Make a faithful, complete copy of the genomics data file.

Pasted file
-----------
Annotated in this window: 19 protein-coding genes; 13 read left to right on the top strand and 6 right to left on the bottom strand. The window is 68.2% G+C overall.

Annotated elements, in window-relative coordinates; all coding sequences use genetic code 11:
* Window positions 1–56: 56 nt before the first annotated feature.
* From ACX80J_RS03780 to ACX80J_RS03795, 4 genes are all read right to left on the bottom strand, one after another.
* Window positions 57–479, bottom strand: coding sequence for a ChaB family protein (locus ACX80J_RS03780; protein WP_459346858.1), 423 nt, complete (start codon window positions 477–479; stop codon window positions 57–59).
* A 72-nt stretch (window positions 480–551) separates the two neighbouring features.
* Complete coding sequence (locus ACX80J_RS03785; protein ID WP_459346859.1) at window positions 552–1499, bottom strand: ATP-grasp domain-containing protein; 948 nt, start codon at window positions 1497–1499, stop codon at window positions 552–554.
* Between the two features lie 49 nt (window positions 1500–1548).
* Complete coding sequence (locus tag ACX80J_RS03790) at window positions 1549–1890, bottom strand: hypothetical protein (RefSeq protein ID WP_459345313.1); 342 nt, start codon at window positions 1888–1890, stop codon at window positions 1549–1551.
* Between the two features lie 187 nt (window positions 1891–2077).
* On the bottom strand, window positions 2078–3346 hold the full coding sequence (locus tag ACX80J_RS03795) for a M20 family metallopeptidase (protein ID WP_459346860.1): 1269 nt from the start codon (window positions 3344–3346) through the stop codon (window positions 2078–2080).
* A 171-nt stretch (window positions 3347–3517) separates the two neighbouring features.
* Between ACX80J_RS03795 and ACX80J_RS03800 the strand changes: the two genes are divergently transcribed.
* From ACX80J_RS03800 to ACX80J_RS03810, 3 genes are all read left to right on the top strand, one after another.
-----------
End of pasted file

Annotated in this window: 19 protein-coding genes; 13 read left to right on the top strand and 6 right to left on the bottom strand. The window is 68.2% G+C overall.

Annotated elements, in window-relative coordinates; all coding sequences use genetic code 11:
* Window positions 1–56: 56 nt before the first annotated feature.
* From ACX80J_RS03780 to ACX80J_RS03795, 4 genes are all read right to left on the bottom strand, one after another.
* Window positions 57–479, bottom strand: coding sequence for a ChaB family protein (locus ACX80J_RS03780; protein WP_459346858.1), 423 nt, complete (start codon window positions 477–479; stop codon window positions 57–59).
* A 72-nt stretch (window positions 480–551) separates the two neighbouring features.
* Complete coding sequence (locus ACX80J_RS03785; protein ID WP_459346859.1) at window positions 552–1499, bottom strand: ATP-grasp domain-containing protein; 948 nt, start codon at window positions 1497–1499, stop codon at window positions 552–554.
* Between the two features lie 49 nt (window positions 1500–1548).
* Complete coding sequence (locus tag ACX80J_RS03790) at window positions 1549–1890, bottom strand: hypothetical protein (RefSeq protein ID WP_459345313.1); 342 nt, start codon at window positions 1888–1890, stop codon at window positions 1549–1551.
* Between the two features lie 187 nt (window positions 1891–2077).
* On the bottom strand, window positions 2078–3346 hold the full coding sequence (locus tag ACX80J_RS03795) for a M20 family metallopeptidase (protein ID WP_459346860.1): 1269 nt from the start codon (window positions 3344–3346) through the stop codon (window positions 2078–2080).
* A 171-nt stretch (window positions 3347–3517) separates the two neighbouring features.
* Between ACX80J_RS03795 and ACX80J_RS03800 the strand changes: the two genes are divergently transcribed.
* From ACX80J_RS03800 to ACX80J_RS03810, 3 genes are all read left to right on the top strand, one after another.